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US Ambassador to Nepal, Randy Berry (Photo Credit: Twitter)
US Ambassador to Nepal, Randy Berry (Photo Credit: Twitter)

Violence in name of protests not acceptable: US on demonstrations against Nepal's MCC Pact

ANI | Updated: Feb 18, 2022 20:39 IST

Kathmandu [Nepal], February 18 (ANI): The Embassy of the United States in Nepal on Friday said that violence and incitement to violence in the name of protests is not at all acceptable, as demonstrations objecting to the Millennium Challenge Corporation (MCC)- Nepal Compact, a US-funded infrastructure programme turned violent.
The US government aid agency, MCC had agreed in 2017 to provide USD 500 million in grants cross-border electricity transmission and road connectivity.
There has been a delay in Parliament approval for the project due to disagreements among political parties and there are protests against the proposed project on a daily basis in Nepal.
US Ambassador to Nepal, Randy Berry said that any activity that incites violence was not acceptable to the US.
"We are a strong supporter of free speech & public discourse based on facts, including on MCC. The right to express one's views is intrinsic to democracy, and people must be allowed to peacefully share their views. Violence and incitement to violence are never acceptable," Berry tweeted.
Dissenters especially those from the sister organization of ruling communist parties CPN (Maoist Center) and CPN (Unified Socialist) have been picketing areas near parliament on almost daily basis.
On Wednesday, a violent protest broke out near parliament where dozens were injured as well as arrested as the protestors tried to enter into the restricted areas. On Friday too, a clash broke out near the parliament as the ruling coalition parties continued their protest by burning tires, an effigy of MCC and chanting anti-government slogans.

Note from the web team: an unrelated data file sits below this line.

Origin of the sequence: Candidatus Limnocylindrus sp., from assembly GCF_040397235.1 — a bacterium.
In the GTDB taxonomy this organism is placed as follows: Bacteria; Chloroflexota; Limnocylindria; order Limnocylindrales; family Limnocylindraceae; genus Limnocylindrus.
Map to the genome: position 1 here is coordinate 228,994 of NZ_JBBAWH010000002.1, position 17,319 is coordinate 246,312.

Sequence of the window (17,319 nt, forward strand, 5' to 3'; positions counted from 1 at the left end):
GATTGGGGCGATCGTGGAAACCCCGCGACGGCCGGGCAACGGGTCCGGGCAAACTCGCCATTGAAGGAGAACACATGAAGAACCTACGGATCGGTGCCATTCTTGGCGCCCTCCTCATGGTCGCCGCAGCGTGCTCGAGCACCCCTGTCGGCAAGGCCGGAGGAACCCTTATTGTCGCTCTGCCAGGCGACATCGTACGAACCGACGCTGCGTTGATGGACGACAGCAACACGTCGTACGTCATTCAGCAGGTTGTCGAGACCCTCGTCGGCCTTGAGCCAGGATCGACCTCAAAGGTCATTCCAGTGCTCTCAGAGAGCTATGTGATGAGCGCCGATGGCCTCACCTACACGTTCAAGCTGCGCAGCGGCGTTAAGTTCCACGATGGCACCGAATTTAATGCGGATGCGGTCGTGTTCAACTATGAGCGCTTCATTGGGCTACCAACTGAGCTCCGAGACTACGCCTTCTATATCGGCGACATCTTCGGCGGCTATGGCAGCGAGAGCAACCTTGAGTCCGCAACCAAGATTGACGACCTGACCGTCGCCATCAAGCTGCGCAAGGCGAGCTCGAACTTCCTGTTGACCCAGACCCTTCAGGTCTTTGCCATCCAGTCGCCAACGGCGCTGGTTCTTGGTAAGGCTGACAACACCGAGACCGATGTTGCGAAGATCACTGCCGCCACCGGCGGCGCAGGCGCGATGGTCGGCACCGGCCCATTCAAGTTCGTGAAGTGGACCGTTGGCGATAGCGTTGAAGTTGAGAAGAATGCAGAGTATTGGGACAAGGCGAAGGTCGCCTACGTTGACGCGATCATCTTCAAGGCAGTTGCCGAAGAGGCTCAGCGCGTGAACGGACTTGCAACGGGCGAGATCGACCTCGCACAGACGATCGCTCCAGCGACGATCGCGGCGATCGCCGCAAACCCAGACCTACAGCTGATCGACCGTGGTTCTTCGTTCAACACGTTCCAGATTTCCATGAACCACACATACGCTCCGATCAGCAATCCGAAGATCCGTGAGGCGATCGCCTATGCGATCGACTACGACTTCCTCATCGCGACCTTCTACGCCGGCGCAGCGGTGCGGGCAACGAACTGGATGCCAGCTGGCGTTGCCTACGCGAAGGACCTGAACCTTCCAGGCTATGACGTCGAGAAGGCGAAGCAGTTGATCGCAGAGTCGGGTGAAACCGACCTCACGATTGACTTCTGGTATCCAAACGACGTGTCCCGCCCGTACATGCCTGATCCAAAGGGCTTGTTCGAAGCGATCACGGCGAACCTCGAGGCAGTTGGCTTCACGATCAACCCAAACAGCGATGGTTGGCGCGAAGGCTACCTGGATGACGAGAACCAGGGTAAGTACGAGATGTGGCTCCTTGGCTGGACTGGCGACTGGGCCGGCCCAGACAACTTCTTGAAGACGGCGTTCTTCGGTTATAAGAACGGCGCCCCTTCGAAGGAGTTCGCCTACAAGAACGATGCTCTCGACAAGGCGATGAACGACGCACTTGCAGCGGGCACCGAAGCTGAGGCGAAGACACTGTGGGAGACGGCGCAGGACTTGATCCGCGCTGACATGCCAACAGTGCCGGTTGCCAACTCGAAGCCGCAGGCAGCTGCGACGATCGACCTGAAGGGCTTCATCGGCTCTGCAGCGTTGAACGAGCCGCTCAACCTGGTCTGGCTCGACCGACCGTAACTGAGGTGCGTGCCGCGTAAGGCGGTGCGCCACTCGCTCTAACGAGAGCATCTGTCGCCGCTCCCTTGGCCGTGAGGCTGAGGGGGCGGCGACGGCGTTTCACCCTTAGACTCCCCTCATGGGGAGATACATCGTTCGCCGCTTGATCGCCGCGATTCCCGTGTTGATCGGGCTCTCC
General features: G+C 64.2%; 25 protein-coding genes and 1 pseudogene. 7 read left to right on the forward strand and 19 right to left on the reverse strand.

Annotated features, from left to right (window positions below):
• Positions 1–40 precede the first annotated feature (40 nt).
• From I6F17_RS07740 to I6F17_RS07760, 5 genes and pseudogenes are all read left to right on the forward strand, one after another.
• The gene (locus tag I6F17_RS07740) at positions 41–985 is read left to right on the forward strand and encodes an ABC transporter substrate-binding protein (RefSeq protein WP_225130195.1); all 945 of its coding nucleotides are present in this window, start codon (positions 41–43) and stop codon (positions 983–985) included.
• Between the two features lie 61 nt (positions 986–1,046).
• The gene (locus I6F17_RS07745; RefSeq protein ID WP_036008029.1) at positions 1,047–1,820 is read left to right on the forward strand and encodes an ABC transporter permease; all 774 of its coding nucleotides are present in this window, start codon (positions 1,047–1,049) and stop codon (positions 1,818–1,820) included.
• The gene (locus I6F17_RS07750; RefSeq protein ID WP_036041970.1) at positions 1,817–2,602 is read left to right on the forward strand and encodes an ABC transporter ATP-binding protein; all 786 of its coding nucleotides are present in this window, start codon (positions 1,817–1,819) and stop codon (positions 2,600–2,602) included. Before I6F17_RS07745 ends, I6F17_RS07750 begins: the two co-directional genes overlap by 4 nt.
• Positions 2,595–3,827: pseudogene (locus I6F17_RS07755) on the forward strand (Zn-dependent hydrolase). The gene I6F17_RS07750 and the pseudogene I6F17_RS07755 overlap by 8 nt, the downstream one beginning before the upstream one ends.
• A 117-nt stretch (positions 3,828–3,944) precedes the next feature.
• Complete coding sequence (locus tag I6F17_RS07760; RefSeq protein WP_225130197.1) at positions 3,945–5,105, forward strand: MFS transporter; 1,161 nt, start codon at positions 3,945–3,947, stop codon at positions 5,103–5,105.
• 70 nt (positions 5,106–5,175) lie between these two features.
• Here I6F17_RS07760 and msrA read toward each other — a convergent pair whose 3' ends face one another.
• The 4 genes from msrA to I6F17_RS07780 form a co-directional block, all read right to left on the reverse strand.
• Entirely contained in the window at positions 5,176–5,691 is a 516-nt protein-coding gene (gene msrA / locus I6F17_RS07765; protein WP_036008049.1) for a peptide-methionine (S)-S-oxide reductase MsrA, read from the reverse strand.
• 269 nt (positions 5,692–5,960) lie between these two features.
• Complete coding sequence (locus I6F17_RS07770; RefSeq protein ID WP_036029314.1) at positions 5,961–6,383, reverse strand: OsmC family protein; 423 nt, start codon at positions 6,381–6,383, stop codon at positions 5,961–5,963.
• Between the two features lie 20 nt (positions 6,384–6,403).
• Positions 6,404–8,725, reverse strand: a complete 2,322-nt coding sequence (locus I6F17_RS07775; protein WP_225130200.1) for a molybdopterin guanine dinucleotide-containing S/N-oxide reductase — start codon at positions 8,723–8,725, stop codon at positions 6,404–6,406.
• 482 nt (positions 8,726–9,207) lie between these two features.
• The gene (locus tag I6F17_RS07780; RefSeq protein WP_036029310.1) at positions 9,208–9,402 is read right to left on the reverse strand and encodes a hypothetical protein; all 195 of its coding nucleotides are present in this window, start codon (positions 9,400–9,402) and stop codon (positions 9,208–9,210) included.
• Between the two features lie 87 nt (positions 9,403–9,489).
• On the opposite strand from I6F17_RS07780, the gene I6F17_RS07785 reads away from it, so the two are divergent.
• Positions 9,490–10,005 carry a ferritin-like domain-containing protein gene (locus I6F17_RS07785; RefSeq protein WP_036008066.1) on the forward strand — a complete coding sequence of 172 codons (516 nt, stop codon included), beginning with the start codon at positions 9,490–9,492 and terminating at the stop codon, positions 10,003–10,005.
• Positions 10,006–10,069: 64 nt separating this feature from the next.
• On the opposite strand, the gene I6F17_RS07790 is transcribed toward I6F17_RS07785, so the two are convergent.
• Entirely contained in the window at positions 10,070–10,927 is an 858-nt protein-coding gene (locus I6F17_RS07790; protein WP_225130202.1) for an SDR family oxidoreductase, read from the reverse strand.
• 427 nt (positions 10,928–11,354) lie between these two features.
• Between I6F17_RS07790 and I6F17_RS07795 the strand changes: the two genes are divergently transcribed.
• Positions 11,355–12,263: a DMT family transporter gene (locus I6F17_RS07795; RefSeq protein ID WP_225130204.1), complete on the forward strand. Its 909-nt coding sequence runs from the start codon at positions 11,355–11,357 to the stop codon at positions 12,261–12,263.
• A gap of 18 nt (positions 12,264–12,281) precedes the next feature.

Of the five ruling parties, the CPN (Maoist Center), CPN (Unified Socialist), People's Socialist Party Nepal, and Rastriya Janamorcha Party are in favor of approving the MCC grant agreement only after amending it, while the Nepali Congress is in favor of ratifying the MCC agreement as it is.
The multi-million dollar pact which needs to be ratified by parliament is being contested now as political parties of Nepal debated on whether to accept or reject it.
With the nation divided over the pact, the government under the leadership of Sher Bahadur Deuba has withdrawn its earlier decision to table the pact in the parliament. After failing to table it on Wednesday, the government had planned to table it for Friday but had to backtrack again as CPN-MC and CPN-Socialist reaffirmed their demands.
The public in Nepal has been driven by misinformation about the Millennium Challenge Corporation, a US Foreign Assistance Agency that aims to fight poverty, as a military pact. Despite the fact that Nepal was first country in region to qualify for program and an agreement to this effect was signed in September 2017, some opposition leaders have been claiming otherwise.
Ruling government under Deuba's leadership is in favour of ratifying of grant MCC-Nepal Compact despite being aware of the fact that communist parties in the ruling coalition would stand against it.
Meanwhile, the US has conveyed to Kathmandu that it would be forced to review its relations with Nepal if the country fails to keep up with its commitments on the USD 500 million MCC grant signed nearly five years ago.
Earlier this month, US Assistant Secretary of State Donald Lu said that Washington will review its relations with Nepal in the event of its failure to ratify the MCC compact from Parliament by February 28, according to the Kathmandu Post.
Earlier, MCC vice president Fatema Z Sumar had said that the February 28 deadline was set by Prime Minister Deuba and Maoist Centre chair Pushpa Kamal Dahal through a letter the two leaders dispatched to the MCC Board chairman, US Secretary of State Antony Blinken.
However, the MCC continues to hang in balance as successive governments in Nepal have failed to get the grant ratified by the parliament. (ANI)